April 13, 2024

PCOS Diagnostic: Empowering Women with Timely and Accurate Diagnosis

Clinical Diagnostic
Polycystic Ovary Syndrome (PCOS) is a common hormonal disorder affecting women of reproductive age. It is caused by an imbalance of reproductive hormones which can negatively impact a woman’s body and health. While PCOS symptoms can vary from woman to woman, proper diagnosis plays a crucial role in managing its effects. This article discusses the diagnostic process for PCOS in detail.

Identifying Common Symptoms

The first step towards diagnosis usually begins with recognizing common PCOS symptoms. These include irregular or absent menstrual periods, excess hair growth on face or body, acne, difficulty losing weight, and infertility. However, many women do not experience all symptoms. A healthcare provider examines symptoms to determine if further testing is required.

Conducting Physical Exams

Physical exams help examine symptoms more closely. Doctors check weight, waist circumference, blood pressure and general appearance. Pelvic and thyroid exams check for any abnormalities or cysts in ovaries or thyroid gland. Doctors also look for signs of excess hair growth and acne. Observation of these physical indicators along with symptoms helps ascertain need for further testing.

Ordering Laboratory Tests

If physical exams indicate potential for PCOS, doctors order specific blood tests to confirm diagnosis.

Hormone Level Tests: Tests measure levels of key reproductive hormones- luteinizing hormone (LH), follicle-stimulating hormone (FSH), testosterone, DHEA-S and sex hormone binding globulin (SHBG). Elevated levels of LH and/or testosterone along with decreased SHBG support a PCOS diagnosis.

Thyroid Tests: Tests for thyroid stimulating hormone (TSH) are done to rule out any thyroid issues causing similar symptoms.

Glucose Tests: Oral glucose tolerance tests measure blood glucose levels over time to check for insulin resistance and risk of diabetes. Insulin resistance and prediabetes are common in PCOS.

Additional tests may include liver and kidney function tests, lipid profiles and prolactin levels. Abnormal results from hormone and glucose tests along with symptoms and physical exam findings signify need for more advanced testing.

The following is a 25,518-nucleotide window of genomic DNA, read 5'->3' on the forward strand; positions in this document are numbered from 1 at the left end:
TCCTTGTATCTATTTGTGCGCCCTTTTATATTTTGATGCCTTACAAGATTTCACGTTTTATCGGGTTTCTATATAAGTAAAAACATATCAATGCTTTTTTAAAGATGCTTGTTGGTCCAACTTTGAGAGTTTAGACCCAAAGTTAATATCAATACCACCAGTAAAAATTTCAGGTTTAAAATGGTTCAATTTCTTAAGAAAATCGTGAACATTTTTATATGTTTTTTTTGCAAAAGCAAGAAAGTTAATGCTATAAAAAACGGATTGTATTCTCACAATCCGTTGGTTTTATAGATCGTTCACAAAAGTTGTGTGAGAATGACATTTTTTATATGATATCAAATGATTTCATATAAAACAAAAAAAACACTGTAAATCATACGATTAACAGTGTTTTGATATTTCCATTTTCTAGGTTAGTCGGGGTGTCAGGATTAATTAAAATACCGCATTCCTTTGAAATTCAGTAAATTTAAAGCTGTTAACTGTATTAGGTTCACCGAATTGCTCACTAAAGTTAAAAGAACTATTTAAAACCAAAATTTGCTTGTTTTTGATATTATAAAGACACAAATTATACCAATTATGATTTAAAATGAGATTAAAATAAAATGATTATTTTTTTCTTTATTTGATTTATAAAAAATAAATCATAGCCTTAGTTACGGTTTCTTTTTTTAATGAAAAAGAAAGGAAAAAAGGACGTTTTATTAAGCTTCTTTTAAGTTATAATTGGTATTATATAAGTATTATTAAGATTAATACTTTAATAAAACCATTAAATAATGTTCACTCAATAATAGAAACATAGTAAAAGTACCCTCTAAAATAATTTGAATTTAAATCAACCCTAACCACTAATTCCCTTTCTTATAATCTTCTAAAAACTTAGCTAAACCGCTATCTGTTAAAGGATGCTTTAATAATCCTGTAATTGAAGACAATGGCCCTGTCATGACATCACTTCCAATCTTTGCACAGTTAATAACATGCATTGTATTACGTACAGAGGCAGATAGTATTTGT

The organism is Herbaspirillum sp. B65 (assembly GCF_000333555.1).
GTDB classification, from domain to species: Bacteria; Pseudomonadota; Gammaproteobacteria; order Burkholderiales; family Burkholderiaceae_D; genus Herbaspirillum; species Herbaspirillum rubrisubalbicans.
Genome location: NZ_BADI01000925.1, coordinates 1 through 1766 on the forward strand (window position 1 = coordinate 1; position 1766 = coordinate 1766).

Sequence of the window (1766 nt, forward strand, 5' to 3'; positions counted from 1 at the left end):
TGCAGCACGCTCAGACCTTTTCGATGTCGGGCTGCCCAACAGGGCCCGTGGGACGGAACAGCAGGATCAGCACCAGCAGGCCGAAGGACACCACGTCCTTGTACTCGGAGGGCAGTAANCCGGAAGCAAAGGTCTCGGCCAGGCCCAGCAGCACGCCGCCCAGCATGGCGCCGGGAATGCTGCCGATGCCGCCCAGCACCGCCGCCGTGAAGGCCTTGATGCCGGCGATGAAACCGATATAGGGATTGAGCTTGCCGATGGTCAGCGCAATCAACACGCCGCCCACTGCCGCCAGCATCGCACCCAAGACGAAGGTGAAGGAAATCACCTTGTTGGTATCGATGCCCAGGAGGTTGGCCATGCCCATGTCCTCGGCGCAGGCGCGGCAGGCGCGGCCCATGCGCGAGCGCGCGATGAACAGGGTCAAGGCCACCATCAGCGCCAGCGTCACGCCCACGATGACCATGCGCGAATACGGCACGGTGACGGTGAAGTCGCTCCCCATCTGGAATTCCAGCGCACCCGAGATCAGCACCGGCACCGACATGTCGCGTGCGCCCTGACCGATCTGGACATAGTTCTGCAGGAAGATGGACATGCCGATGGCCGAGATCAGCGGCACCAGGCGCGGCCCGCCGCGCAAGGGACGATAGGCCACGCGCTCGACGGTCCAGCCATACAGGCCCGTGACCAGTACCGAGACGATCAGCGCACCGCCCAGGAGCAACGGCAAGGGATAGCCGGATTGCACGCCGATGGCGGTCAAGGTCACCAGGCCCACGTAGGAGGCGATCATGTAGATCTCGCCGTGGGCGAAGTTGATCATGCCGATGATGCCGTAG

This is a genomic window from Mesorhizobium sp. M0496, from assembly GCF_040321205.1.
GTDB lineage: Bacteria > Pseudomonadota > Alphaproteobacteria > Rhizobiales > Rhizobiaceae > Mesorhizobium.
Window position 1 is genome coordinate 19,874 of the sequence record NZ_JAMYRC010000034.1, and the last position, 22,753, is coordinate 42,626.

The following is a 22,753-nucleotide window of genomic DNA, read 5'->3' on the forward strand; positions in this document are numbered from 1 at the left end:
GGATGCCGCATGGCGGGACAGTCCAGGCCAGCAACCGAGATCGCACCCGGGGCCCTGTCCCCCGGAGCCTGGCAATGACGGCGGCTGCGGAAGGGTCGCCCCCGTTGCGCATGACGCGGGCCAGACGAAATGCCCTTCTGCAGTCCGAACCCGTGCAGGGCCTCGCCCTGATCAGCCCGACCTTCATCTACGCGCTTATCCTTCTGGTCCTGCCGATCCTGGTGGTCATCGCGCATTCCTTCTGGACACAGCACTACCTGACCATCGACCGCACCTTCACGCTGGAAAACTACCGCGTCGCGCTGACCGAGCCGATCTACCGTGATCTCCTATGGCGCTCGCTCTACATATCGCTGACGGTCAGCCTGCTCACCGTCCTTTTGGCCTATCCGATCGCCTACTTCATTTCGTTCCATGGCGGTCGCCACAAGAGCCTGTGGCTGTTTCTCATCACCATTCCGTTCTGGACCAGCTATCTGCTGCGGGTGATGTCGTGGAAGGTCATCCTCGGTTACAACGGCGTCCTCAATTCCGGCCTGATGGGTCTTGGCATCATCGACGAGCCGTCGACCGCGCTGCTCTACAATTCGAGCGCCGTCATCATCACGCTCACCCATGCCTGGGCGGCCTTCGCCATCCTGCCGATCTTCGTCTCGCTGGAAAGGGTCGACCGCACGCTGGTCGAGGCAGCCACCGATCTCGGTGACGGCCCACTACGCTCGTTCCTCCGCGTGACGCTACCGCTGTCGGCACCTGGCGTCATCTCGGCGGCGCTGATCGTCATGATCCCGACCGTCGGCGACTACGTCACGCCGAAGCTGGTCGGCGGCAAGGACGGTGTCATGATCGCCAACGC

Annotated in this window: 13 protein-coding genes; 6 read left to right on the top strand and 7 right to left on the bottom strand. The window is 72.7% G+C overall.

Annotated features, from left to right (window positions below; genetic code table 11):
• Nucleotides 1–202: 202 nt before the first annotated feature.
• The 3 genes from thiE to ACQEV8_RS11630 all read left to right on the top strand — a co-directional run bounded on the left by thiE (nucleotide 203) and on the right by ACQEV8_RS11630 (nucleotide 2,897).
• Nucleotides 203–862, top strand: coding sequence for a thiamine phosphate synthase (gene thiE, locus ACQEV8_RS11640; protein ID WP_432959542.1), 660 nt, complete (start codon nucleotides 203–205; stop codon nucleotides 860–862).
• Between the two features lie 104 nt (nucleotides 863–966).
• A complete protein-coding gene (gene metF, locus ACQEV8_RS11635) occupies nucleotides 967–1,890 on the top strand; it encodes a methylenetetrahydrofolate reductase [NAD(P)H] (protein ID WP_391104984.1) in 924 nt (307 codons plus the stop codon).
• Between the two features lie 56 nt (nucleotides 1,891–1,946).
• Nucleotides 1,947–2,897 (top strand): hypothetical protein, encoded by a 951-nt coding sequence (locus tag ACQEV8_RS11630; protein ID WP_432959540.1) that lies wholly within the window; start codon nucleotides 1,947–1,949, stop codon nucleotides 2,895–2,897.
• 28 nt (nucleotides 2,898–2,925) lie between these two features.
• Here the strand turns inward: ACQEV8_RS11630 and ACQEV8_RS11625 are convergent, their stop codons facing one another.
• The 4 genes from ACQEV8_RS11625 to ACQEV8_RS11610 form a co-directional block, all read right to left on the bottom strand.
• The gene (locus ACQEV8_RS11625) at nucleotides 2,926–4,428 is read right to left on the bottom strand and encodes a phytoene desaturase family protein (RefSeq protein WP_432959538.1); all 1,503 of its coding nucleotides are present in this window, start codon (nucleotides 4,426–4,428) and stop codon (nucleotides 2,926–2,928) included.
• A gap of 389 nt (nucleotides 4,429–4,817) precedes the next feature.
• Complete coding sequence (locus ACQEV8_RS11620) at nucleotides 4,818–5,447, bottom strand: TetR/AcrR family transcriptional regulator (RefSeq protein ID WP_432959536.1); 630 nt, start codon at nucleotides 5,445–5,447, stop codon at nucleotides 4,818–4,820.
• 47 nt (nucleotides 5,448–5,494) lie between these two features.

Conducting Imaging Tests

If initial evaluations indicate PCOS likelihood, transvaginal pelvic ultrasounds help directly visualize ovaries and surrounding structures.

Presence of 12 or more follicles measuring 2-9 mm in diameter or an increased ovarian volume in both ovaries suggests polycystic ovarian morphology. Cysts may measure 2-8mm in size.

While not essential for diagnosis, ultrasounds substantiate physical findings and rule out other potential conditions causing similar presentations including ovarian tumors. Ultrasound findings along with other test results help doctors arrive at a definitive diagnosis.

Finalizing the Diagnosis

To be diagnosed with PCOS, a woman must meet at least two of the following three Rotterdam criteria:

– Irregular menstrual periods or absence of menstruation.

– Clinical/biochemical signs of excess androgens like excess hair growth or acne.

– Polycystic ovaries visualized on pelvic ultrasound.

In absence of clinical signs of excess androgen levels, laboratory tests confirming elevated LH/testosterone levels or anti-Mullerian hormone levels helps. Secondary causes of hyperandrogenism should also be excluded for a PCOS diagnosis.

Meeting the criteria through careful evaluation of symptoms, tests and scans enables an accurate diagnosis. It forms the basis for appropriately managing PCOS through lifestyle modifications and medications depending on individual health factors and goals.

Conclusion

PCOS diagnosis involves a multi-step process of symptom assessment, physical exams, blood and imaging tests to determine if a woman meets diagnostic criteria. Proper diagnosis plays a crucial role in developing an effective long-term management plan tailored to a woman’s health needs and fertility goals. With continued management through lifestyle changes and treatments if needed, PCOS symptoms can often be alleviated.

*Note:
1. Source: Coherent Market Insights, Public sources, Desk research
2. We have leveraged AI tools to mine information and compile it